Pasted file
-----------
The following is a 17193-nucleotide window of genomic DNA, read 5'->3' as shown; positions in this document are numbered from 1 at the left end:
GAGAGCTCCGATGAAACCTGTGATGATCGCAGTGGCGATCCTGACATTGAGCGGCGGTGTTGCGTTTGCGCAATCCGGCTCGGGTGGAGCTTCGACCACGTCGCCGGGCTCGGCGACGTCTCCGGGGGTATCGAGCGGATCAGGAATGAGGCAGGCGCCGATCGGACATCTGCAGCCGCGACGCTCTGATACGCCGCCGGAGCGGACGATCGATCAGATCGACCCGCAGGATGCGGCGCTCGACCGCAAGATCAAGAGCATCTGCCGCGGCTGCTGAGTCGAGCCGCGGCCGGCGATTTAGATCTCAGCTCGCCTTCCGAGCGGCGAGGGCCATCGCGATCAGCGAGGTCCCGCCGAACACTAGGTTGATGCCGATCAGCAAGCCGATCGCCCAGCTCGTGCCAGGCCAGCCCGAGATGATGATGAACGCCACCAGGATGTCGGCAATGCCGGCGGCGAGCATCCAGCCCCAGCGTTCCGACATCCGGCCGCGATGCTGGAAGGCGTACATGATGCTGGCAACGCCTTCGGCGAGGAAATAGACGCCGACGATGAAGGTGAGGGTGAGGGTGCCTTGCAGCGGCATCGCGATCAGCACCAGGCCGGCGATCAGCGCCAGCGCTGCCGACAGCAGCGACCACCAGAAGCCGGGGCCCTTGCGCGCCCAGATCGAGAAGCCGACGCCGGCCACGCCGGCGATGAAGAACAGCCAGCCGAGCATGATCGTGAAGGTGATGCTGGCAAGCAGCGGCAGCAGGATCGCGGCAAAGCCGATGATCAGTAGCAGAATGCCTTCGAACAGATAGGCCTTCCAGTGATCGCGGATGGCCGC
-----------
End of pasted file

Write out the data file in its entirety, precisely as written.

The following is a 17193-nucleotide window of genomic DNA, read 5'->3' as shown; positions in this document are numbered from 1 at the left end:
GAGAGCTCCGATGAAACCTGTGATGATCGCAGTGGCGATCCTGACATTGAGCGGCGGTGTTGCGTTTGCGCAATCCGGCTCGGGTGGAGCTTCGACCACGTCGCCGGGCTCGGCGACGTCTCCGGGGGTATCGAGCGGATCAGGAATGAGGCAGGCGCCGATCGGACATCTGCAGCCGCGACGCTCTGATACGCCGCCGGAGCGGACGATCGATCAGATCGACCCGCAGGATGCGGCGCTCGACCGCAAGATCAAGAGCATCTGCCGCGGCTGCTGAGTCGAGCCGCGGCCGGCGATTTAGATCTCAGCTCGCCTTCCGAGCGGCGAGGGCCATCGCGATCAGCGAGGTCCCGCCGAACACTAGGTTGATGCCGATCAGCAAGCCGATCGCCCAGCTCGTGCCAGGCCAGCCCGAGATGATGATGAACGCCACCAGGATGTCGGCAATGCCGGCGGCGAGCATCCAGCCCCAGCGTTCCGACATCCGGCCGCGATGCTGGAAGGCGTACATGATGCTGGCAACGCCTTCGGCGAGGAAATAGACGCCGACGATGAAGGTGAGGGTGAGGGTGCCTTGCAGCGGCATCGCGATCAGCACCAGGCCGGCGATCAGCGCCAGCGCTGCCGACAGCAGCGACCACCAGAAGCCGGGGCCCTTGCGCGCCCAGATCGAGAAGCCGACGCCGGCCACGCCGGCGATGAAGAACAGCCAGCCGAGCATGATCGTGAAGGTGATGCTGGCAAGCAGCGGCAGCAGGATCGCGGCAAAGCCGATGATCAGTAGCAGAATGCCTTCGAACAGATAGGCCTTCCAGTGATCGCGGATGGCCGC